At the rear, there are also new LED lights, which get a curved ‘pincer’ shape and a black border that in theory makes the lights stand out better. The bumpers and air intakes, front and rear, are also new and BMW says that the overall look is tidier than before. Basic X-Line versions get dark-grey 19-inch alloys as standard, while M Sport models get the same size wheel with a unique design. You can cram in 21-inch rims as an option, but the ride quality will suffer.

M Sport versions – ever the most popular – get the usual more muscular body kit, with optional blacked-out trim instead of chrome. There are two new paint options – Skyscraper Grey, or Brooklyn Grey for M Sport cars. Inside, BMW says that it has ‘significantly’ revised the interior, but the overall shapes and styling to be honest remain pretty much unchanged. Where you will find a change is in the screens. The driver now gets the same 12.3-inch digital instrument pack as most other BMW models and, while it’s a clear, sharp display, am I the only one who misses the older BMW digital instruments, the ones that kept a little chrome bezel on top of the screen? In the centre of the dash, the infotainment screen keeps the version 7 iDrive software — version 8 is still reserved for the iX, the i4 and the incoming i7 for now — and you can choose from an occasionally bewildering selection of inputs. It’s a touchscreen, but you can also use the traditional iDrive click wheel located down on the centre console (a less distracting system when you’re on the move), or you can try hurling a voice command prefaced with a «Hey, BMW…», or you can press some buttons on the steering wheel, or you can waggle your hand around in front of the screen in a usually vain effort to work out why anyone bothers with ‘gesture control.’

There’s more connectivity on offer too, with Android Auto joining Apple CarPlay (with a neat integration of Google Maps into the optional head-up display if you’ve ticked that box), plus Amazon Alexa integration if you just can’t leave your digital life behind. BMW even speaks of ‘a more intensive bond between the driver and vehicle’ thanks to the upgraded digital voice assistant, which frankly sounds a bit creepy to us. The entire system still works well and, aside from the slicker graphics, you’re not really missing out compared to iDrive 8 in the iX. The menu layouts are reasonably simple, and thanks to the fact that the X3 keeps proper physical heating and air-conditioning controls, you’re unlikely to bump up against digital overload inside.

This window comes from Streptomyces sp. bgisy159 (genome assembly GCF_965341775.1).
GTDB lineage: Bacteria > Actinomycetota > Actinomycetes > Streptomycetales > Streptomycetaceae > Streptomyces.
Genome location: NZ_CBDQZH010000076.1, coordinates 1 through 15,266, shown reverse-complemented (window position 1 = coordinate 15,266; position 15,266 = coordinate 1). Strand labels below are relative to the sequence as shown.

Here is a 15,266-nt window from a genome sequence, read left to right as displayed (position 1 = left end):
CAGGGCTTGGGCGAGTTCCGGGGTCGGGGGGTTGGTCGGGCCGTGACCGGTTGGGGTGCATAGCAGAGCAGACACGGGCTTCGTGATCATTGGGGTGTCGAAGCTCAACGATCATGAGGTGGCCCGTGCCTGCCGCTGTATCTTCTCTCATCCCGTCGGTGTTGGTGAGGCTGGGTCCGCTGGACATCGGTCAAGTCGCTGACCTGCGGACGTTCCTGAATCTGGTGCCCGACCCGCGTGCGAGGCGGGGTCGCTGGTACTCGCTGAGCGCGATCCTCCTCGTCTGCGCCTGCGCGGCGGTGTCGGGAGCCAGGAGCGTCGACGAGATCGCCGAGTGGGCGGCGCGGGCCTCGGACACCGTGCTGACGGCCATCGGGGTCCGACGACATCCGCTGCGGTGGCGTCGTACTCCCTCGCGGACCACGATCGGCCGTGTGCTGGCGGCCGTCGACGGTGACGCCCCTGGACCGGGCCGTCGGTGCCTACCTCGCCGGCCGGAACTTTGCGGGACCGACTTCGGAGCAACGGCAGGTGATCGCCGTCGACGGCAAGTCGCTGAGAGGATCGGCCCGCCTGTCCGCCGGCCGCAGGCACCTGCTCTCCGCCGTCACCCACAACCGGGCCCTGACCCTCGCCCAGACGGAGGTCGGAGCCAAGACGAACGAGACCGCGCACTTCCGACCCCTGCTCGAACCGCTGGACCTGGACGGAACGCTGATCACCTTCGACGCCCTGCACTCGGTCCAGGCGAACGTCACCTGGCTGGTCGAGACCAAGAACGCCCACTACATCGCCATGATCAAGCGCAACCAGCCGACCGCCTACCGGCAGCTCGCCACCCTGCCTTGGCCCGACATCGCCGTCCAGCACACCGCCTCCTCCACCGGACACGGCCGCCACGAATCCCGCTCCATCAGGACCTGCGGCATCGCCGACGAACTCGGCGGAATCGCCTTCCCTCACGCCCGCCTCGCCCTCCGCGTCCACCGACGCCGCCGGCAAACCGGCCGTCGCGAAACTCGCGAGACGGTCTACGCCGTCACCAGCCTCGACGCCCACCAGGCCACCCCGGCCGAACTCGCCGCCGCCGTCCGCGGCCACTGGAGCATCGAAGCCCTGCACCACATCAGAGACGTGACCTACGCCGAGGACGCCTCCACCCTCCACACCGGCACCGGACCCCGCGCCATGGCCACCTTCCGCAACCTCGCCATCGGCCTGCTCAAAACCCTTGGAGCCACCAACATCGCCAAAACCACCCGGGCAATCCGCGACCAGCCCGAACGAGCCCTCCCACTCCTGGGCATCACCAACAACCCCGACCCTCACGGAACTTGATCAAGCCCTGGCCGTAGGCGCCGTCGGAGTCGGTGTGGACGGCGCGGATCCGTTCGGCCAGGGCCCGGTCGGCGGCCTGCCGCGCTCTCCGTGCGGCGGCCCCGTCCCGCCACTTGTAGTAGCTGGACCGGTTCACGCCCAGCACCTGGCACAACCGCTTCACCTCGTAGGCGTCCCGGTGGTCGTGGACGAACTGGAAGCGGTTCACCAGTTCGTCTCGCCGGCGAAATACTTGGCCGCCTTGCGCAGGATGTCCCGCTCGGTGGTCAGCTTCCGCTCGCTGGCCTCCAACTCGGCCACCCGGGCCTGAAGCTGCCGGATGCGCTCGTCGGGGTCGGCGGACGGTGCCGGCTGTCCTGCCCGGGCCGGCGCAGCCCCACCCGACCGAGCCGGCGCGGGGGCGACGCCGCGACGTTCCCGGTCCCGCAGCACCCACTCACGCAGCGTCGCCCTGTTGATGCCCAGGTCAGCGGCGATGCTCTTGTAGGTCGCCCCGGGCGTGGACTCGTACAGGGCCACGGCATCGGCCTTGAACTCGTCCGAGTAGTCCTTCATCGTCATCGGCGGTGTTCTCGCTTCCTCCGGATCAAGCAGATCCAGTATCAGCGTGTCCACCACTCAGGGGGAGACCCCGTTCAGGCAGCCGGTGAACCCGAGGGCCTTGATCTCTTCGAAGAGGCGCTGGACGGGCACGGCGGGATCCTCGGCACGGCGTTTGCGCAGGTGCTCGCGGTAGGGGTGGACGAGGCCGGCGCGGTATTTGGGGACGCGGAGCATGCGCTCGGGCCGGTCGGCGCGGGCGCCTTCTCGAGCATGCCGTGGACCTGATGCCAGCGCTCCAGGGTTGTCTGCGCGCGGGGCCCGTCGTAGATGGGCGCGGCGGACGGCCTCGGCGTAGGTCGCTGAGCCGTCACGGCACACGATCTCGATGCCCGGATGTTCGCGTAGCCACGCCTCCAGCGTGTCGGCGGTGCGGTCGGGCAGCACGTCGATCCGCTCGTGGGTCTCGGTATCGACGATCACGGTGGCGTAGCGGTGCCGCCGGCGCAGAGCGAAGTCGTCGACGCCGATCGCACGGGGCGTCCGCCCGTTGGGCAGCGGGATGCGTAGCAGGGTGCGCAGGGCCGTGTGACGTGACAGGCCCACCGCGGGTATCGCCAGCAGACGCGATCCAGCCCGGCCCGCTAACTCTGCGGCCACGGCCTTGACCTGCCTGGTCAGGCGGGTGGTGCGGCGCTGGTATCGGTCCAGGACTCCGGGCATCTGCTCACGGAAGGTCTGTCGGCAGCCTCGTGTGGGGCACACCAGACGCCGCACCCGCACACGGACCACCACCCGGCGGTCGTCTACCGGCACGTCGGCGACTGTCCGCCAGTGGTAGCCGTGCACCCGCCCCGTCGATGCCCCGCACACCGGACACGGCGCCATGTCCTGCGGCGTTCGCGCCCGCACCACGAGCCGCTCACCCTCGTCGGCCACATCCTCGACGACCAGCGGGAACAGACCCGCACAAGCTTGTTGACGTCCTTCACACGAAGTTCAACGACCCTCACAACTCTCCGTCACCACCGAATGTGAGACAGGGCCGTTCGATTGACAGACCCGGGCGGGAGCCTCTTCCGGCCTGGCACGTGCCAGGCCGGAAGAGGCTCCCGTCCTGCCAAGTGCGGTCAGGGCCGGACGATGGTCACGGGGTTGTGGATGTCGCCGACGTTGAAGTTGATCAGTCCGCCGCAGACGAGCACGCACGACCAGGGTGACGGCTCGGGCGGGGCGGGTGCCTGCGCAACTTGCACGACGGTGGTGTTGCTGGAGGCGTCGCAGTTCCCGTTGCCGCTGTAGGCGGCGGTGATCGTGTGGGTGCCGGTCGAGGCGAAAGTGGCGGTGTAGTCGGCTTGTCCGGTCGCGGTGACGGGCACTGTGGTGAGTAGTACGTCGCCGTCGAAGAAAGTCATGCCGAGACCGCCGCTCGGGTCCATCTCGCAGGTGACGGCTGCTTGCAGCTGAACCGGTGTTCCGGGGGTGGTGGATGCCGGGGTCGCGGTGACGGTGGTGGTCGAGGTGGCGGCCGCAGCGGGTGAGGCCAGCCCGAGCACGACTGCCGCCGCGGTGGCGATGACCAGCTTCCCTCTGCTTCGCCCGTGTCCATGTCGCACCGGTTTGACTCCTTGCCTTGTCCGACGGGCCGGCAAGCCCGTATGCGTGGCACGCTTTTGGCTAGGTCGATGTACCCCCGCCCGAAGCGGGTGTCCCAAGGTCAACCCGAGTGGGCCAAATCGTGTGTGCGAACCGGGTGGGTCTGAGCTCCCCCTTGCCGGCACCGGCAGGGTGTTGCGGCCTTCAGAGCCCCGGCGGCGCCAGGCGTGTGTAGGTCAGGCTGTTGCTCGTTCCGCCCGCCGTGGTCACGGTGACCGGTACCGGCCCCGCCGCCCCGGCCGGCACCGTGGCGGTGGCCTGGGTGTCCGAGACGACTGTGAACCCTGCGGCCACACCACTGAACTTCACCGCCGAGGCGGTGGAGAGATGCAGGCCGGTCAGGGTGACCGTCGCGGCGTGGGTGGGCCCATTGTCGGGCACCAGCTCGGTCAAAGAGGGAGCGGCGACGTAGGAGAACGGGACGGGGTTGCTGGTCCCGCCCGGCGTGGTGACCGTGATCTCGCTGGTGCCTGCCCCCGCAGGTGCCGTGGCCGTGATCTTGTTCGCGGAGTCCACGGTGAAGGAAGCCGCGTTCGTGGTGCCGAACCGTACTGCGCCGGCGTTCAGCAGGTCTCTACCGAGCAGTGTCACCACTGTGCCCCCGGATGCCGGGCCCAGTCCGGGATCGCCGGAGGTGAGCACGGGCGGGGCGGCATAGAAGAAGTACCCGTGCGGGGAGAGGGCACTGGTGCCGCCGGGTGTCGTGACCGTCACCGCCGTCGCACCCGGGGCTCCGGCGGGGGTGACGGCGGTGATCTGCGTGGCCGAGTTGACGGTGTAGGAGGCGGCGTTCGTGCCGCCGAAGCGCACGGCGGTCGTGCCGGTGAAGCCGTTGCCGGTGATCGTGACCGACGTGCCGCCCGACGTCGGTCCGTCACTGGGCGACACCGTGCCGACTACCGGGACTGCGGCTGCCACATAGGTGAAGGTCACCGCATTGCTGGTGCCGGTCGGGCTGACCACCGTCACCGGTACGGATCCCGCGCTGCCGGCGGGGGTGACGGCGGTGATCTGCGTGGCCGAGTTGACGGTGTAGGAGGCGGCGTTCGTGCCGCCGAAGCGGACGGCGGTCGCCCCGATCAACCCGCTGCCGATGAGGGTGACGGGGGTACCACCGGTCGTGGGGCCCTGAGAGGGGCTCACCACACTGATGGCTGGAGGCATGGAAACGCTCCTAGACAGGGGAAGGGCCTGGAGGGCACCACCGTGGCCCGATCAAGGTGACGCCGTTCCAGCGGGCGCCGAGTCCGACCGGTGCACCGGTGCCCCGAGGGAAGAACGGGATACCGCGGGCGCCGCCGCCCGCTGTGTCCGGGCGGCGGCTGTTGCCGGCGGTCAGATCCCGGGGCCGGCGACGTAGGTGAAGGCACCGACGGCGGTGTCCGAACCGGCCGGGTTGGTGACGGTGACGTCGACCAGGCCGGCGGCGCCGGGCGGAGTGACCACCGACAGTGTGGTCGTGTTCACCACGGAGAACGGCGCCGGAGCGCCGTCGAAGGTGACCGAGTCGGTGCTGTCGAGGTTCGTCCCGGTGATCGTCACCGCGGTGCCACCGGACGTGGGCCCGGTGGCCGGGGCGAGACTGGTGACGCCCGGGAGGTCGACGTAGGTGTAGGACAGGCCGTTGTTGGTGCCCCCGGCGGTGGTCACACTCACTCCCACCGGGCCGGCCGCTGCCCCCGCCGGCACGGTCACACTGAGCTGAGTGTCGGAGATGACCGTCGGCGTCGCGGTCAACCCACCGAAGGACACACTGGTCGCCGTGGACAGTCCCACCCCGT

Between the seats, the centre console is basically copied from the 3 Series and 5 Series, with the engine stop-start and driving mode selector buttons clustered together, just next to the gear-shifter for the standard-fit eight-speed automatic gearbox. Overall quality levels are excellent, as you’d expect, and with standard ‘Sensatec’ synthetic leather, you won’t have to spend a fortune to make the inside of your new X3 look and feel rather plush. Space is good, too, with decent legroom in the back and a decent (if not quite class-leading) 550-litre boot out the back. It’s kind of all starting to sound like all the car you’d ever need, isn’t it? That’s reinforced by the line-up of engines. Having added both the plug-in hybrid X3 xDrive30e to the range and 48-volt mildhybrid assistance to all of the diesel engines in recent years, BMW has now given the petrol line-up of 20i, 30i, and M40i turbo units the same mildhybrid backup, so the X3 now has a fully hybrid (or electric, if you include the iX3) model range. The basic xDrive20i sees its emissions levels improve slightly to between 173- and 177g/km, while its fuel economy improves a little to 37.2mpg.